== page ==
### Advanced Design Options: Specifying Different Design Algorithms

All designs presented so far have been optimal equiripple designs. Using `fdesign.interpolator`

and `fdesign.decimator`

, other design algorithms are available.

Fs = 44.1e3; N = 90; TW = 1000/Fs; % Transition width filtSpecs = fdesign.interpolator(2,'halfband','N,TW',N,TW); equirippleHBFilter = design(filtSpecs,'equiripple','SystemObject',true); leastSquaresHBFilter = design(filtSpecs,'firls','SystemObject',true); kaiserHBFilter = design(filtSpecs,'kaiserwin','SystemObject',true);

You can compare the designs with FVTool. The different designs allow for trade offs between minimum stopband attenuation and more overall attenuation.

fvt = fvtool(equirippleHBFilter,leastSquaresHBFilter,kaiserHBFilter, ... 'Fs',2*Fs,'Color','white'); legend(fvt,'Equiripple design','Least-squares design', ... 'Kaiser-window design')

### Controlling the Stopband Attenuation

Alternatively, one can specify the order and the stopband attenuation. This allows for trade offs between overall stopband attenuation and transition width.

Ast = 60; % Minimum stopband attenuation filtSpecs = fdesign.interpolator(2,'halfband','N,Ast',N,Ast); equirippleHBFilter = design(filtSpecs,'equiripple','SystemObject',true); kaiserHBFilter = design(filtSpecs,'kaiserwin','SystemObject',true); fvt = fvtool(equirippleHBFilter,kaiserHBFilter,'Fs',2*Fs,'Color','white'); legend(fvt,'Equiripple design','Kaiser-window design')

### Minimum-Order Designs

Kaiser window designs can also be used in addition to equiripple designs when designing a filter of the minimum-order necessary to meet the design specifications. The actual order for the Kaiser window design is larger than that needed for the equiripple design, but the overall stopband attenuation is better in return.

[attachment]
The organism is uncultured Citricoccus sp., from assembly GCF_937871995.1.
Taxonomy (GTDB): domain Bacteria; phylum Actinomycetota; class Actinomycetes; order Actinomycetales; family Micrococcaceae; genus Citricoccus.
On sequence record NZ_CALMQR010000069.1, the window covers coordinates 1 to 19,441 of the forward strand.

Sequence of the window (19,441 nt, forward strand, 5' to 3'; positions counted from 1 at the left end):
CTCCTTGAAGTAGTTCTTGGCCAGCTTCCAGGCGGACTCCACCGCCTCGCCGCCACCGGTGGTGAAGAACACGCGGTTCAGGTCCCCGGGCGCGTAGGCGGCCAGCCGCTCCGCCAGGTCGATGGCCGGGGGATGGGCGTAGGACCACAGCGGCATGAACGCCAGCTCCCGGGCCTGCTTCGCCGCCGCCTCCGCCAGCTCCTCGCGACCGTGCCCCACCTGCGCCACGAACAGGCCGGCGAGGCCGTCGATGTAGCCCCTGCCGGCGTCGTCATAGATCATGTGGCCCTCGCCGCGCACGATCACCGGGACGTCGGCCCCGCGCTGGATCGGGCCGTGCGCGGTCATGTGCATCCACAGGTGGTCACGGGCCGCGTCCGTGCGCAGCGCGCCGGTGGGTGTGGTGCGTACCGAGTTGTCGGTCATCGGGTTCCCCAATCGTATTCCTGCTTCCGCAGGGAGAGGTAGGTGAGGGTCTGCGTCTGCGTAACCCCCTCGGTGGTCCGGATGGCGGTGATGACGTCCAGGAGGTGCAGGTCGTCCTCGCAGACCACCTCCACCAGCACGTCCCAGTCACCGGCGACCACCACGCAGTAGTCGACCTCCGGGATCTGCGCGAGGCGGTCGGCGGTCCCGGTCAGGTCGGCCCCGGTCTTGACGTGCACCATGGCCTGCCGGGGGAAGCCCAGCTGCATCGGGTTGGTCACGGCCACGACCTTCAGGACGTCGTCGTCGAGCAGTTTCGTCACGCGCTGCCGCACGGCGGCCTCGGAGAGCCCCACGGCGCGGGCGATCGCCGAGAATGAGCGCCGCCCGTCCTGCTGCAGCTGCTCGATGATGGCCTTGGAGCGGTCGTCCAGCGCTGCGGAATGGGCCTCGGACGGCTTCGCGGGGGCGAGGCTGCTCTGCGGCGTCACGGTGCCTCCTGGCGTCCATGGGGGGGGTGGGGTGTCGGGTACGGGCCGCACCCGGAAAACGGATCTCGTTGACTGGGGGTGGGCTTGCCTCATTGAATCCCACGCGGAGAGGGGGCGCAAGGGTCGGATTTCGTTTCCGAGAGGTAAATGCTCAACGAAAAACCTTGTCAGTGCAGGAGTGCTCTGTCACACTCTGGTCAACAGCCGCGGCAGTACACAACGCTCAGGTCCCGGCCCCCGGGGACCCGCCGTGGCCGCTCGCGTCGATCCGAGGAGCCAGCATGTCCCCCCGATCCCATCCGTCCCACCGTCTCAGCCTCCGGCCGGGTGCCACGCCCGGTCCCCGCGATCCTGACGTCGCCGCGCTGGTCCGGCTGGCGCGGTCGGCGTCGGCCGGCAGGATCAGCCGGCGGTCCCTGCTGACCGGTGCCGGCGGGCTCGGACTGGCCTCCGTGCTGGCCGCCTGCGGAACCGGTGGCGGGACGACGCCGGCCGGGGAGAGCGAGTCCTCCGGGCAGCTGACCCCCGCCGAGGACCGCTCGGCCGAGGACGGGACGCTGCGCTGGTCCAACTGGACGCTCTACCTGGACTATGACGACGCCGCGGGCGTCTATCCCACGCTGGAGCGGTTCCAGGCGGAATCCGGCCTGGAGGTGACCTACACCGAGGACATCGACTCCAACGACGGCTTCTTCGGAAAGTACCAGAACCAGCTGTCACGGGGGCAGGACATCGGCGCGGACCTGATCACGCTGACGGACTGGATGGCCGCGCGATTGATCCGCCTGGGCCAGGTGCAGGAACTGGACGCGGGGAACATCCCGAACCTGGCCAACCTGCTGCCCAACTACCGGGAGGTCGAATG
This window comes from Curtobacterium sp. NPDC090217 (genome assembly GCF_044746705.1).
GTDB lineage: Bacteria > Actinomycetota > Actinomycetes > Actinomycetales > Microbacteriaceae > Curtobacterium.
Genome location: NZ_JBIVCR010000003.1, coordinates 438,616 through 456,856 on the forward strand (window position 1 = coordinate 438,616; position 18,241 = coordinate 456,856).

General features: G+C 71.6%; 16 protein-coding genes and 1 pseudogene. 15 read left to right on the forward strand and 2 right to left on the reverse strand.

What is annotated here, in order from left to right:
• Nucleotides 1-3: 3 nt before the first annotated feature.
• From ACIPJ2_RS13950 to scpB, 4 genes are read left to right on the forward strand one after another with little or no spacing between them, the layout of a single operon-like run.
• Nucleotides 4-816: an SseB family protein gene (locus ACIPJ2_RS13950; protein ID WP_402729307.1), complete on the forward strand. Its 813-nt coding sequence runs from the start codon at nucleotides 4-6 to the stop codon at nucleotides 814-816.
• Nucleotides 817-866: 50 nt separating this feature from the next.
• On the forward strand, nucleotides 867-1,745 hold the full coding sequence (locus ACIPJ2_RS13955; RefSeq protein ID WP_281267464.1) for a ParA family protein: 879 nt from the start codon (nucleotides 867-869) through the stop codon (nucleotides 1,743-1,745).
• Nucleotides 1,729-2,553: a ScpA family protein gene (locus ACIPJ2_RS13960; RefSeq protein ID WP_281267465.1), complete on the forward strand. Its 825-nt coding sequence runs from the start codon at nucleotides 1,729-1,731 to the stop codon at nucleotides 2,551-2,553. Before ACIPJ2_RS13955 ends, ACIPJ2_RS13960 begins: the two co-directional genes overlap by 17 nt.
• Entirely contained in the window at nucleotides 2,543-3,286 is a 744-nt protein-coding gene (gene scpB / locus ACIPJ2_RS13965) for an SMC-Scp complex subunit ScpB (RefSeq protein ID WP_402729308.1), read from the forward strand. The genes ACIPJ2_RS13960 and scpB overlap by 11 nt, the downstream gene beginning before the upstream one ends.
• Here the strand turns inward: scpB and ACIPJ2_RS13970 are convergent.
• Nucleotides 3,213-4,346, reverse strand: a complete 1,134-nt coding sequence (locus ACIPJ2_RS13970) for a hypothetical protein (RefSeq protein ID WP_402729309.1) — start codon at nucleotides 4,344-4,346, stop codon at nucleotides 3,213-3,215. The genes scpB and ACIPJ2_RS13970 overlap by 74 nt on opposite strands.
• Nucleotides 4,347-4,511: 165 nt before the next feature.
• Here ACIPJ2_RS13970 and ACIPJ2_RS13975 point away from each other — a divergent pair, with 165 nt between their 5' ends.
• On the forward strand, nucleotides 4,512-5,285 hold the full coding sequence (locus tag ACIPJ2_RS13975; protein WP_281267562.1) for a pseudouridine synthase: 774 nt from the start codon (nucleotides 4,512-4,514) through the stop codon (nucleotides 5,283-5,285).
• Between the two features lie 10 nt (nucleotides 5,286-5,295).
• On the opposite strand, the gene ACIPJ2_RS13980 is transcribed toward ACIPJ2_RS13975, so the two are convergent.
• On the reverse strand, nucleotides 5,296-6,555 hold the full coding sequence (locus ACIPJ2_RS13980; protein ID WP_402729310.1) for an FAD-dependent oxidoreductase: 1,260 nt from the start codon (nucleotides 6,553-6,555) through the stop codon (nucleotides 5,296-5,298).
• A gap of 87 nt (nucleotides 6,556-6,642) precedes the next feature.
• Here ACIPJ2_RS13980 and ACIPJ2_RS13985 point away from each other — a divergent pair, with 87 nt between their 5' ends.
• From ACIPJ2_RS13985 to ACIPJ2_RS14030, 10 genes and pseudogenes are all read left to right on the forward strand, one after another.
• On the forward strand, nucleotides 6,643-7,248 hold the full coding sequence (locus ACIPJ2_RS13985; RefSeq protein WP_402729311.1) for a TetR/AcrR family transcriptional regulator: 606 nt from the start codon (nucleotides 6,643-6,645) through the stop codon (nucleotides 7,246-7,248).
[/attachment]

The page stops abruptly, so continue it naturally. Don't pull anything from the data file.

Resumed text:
Fs = 44.1e3; TW = 1000/(Fs/2); % Transition width Ast = 60; % 60 dB minimum attenuation in the stopband filtSpecs = fdesign.decimator(2,'halfband','TW,Ast',TW,Ast); equirippleHBFilter = design(filtSpecs,'equiripple','SystemObject',true); kaiserHBFilter = design(filtSpecs,'kaiserwin','SystemObject',true); fvt = fvtool(equirippleHBFilter,kaiserHBFilter,'Fs',Fs,'Color','white'); legend(fvt,'Equiripple Design','Kaiser-window design')

### Equiripple Designs with Increasing Stopband Attenuation

Instead of designing Kaiser window filters, it is also possible to obtain increasing stopband attenuation with modified 'equiripple' designs.

equirippleHBFilter1 = design(filtSpecs,'equiripple', ... 'StopbandShape','1/f','StopbandDecay',4,'SystemObject',true); equirippleHBFilter2 = design(filtSpecs,'equiripple', ... 'StopbandShape','linear','StopbandDecay',53.333,'SystemObject',true); fvt = fvtool(equirippleHBFilter1,equirippleHBFilter2, ... 'Fs',Fs,'Color','white'); legend(fvt,'Stopband decaying as (1/f)^4','Stopband decaying linearly')

### Highpass Halfband Filters

A highpass halfband filter can be obtained from a lowpass halfband filter by changing the sign of every second coefficient. Alternatively, one can directly design a highpass halfband by setting the 'Type' property to 'Highpass'.

filtSpecs = fdesign.decimator(2,'halfband', ... 'Type','Highpass','TW,Ast',TW,Ast); halfbandHPFilter = design(filtSpecs,'equiripple', ... 'StopbandShape','linear','StopbandDecay',53.333,'SystemObject',true); fvt = fvtool(halfbandHPFilter,equirippleHBFilter2,'Fs',Fs,'Color','white'); legend(fvt,'Highpass halfband filter','Lowpass halfband filter')